Economic development needed to avoid tax increase

Published 11:23 am Friday, June 8, 2018

For the fourth consecutive year, the City of Franklin has managed to narrowly avoid an increase to its real estate tax rate, which has remained at 99 cents per $100 of assessed value since the beginning of the 2015-2016 fiscal year.

While we congratulate the city’s staff for developing a balanced budget without a tax increase, we also wish to draw readers’ attention to one of the factors that fueled this year’s discussion on raising taxes: the closing of the Farm Fresh on Armory Drive.

Franklin has seen its fair share, perhaps more than its fair share, of businesses closing their doors over the past several years.

When a large business such as Farm Fresh closes, the city must determine how to balance its budget in the coming fiscal year without the revenue it would have received from real estate taxes, machinery and tools taxes, business license fees and use of the city’s utility services.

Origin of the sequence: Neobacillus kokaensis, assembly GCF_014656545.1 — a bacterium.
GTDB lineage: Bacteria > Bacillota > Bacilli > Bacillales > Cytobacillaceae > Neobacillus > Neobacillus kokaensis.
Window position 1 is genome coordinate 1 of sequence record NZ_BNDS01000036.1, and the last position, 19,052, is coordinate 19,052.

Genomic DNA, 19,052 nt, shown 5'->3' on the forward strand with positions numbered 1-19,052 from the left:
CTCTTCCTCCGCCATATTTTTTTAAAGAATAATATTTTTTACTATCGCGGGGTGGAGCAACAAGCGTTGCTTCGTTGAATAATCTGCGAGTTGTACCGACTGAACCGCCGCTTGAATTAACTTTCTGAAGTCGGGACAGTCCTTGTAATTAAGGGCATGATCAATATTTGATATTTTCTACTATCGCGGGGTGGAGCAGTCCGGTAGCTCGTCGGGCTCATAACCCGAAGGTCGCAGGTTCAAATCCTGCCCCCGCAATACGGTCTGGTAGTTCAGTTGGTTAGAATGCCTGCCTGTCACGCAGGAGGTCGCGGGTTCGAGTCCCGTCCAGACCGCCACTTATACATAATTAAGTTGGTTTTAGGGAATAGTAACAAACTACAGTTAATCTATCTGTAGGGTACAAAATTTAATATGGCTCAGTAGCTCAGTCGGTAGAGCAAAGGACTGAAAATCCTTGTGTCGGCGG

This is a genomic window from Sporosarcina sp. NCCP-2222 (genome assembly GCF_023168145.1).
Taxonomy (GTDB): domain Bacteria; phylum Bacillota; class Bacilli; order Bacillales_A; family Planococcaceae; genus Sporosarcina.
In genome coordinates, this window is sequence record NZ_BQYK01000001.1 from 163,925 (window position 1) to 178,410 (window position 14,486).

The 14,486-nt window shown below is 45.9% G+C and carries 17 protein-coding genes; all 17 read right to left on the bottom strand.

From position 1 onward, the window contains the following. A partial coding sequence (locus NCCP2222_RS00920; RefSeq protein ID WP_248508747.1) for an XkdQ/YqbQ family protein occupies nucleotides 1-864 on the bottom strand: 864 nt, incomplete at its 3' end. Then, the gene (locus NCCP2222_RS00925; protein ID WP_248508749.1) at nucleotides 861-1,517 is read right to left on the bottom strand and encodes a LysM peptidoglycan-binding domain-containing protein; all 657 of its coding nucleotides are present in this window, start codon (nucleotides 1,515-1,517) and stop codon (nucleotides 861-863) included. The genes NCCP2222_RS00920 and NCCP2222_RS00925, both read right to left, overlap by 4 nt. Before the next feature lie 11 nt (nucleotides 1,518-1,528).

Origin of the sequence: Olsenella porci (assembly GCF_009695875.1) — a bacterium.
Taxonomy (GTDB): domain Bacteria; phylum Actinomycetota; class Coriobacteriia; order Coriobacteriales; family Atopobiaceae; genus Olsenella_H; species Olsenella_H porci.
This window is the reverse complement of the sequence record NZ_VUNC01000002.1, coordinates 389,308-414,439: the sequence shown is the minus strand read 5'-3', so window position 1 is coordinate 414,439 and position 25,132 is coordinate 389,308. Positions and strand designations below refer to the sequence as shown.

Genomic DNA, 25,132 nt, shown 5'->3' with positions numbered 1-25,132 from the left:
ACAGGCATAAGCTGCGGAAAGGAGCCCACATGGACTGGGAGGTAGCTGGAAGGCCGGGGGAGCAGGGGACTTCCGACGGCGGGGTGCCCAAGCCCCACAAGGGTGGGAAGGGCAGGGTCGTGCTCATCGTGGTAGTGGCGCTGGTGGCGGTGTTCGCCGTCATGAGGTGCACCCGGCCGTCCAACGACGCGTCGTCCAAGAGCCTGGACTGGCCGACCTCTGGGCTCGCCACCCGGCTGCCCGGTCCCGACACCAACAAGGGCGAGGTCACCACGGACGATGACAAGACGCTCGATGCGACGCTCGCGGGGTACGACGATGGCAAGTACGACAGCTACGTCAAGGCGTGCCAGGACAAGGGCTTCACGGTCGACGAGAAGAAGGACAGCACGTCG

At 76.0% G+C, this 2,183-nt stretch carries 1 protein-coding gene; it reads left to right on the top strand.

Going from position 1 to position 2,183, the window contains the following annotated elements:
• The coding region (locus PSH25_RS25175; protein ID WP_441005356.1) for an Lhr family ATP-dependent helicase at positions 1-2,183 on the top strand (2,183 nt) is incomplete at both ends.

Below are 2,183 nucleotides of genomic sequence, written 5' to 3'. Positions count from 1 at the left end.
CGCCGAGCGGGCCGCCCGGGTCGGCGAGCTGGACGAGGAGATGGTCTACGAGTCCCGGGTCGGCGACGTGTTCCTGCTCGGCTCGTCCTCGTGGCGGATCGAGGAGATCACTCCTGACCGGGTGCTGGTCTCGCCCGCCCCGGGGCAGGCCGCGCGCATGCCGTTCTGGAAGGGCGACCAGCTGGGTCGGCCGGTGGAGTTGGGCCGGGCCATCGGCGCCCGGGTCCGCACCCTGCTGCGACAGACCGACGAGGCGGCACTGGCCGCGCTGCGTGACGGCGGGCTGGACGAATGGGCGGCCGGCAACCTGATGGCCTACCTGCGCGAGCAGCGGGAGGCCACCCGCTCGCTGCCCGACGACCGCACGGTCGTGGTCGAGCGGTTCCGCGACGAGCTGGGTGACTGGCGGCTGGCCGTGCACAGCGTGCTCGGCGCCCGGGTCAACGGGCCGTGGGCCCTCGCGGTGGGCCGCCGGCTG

One way to avoid a repeat of this year’s debate over whether to make cuts to the city’s spending or to raise taxes is through economic development. If new businesses and residents come to Franklin, the city will have more revenue to work with, even if tax rates stay the same.

City residents who have been considering starting their own businesses can do their part to avoid a future tax increase by setting up shop right here in downtown Franklin.

We encourage all business-minded residents considering a startup to talk with Dan Howe of the Downtown Franklin Association and/or Amanda Jarratt of Franklin-Southampton Economic Development, and perhaps enter next year’s Startup Downtown Franklin competition.